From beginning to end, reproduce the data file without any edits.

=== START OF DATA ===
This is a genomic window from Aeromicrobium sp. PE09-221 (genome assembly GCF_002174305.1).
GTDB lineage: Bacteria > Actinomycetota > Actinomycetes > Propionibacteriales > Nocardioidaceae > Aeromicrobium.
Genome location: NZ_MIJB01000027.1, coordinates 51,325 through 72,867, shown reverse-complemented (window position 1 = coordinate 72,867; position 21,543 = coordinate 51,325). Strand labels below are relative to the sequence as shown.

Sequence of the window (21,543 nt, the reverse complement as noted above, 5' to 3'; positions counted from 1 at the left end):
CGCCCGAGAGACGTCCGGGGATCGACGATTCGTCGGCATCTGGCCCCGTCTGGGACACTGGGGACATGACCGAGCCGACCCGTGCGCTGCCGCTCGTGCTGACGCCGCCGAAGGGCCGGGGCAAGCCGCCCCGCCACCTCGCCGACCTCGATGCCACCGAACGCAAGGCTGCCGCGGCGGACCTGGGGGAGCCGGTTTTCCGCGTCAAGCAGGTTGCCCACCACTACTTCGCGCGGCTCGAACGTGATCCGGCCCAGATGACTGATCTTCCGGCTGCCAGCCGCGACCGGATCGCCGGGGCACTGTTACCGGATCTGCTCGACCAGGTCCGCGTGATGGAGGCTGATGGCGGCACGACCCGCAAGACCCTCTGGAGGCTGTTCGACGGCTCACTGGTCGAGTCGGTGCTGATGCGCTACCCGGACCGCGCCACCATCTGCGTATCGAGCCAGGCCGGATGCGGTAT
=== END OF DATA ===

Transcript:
This is a genomic window from Aeromicrobium sp. PE09-221 (genome assembly GCF_002174305.1).
GTDB lineage: Bacteria > Actinomycetota > Actinomycetes > Propionibacteriales > Nocardioidaceae > Aeromicrobium.
Genome location: NZ_MIJB01000027.1, coordinates 51,325 through 72,867, shown reverse-complemented (window position 1 = coordinate 72,867; position 21,543 = coordinate 51,325). Strand labels below are relative to the sequence as shown.

Sequence of the window (21,543 nt, the reverse complement as noted above, 5' to 3'; positions counted from 1 at the left end):
CGCCCGAGAGACGTCCGGGGATCGACGATTCGTCGGCATCTGGCCCCGTCTGGGACACTGGGGACATGACCGAGCCGACCCGTGCGCTGCCGCTCGTGCTGACGCCGCCGAAGGGCCGGGGCAAGCCGCCCCGCCACCTCGCCGACCTCGATGCCACCGAACGCAAGGCTGCCGCGGCGGACCTGGGGGAGCCGGTTTTCCGCGTCAAGCAGGTTGCCCACCACTACTTCGCGCGGCTCGAACGTGATCCGGCCCAGATGACTGATCTTCCGGCTGCCAGCCGCGACCGGATCGCCGGGGCACTGTTACCGGATCTGCTCGACCAGGTCCGCGTGATGGAGGCTGATGGCGGCACGACCCGCAAGACCCTCTGGAGGCTGTTCGACGGCTCACTGGTCGAGTCGGTGCTGATGCGCTACCCGGACCGCGCCACCATCTGCGTATCGAGCCAGGCCGGATGCGGTAT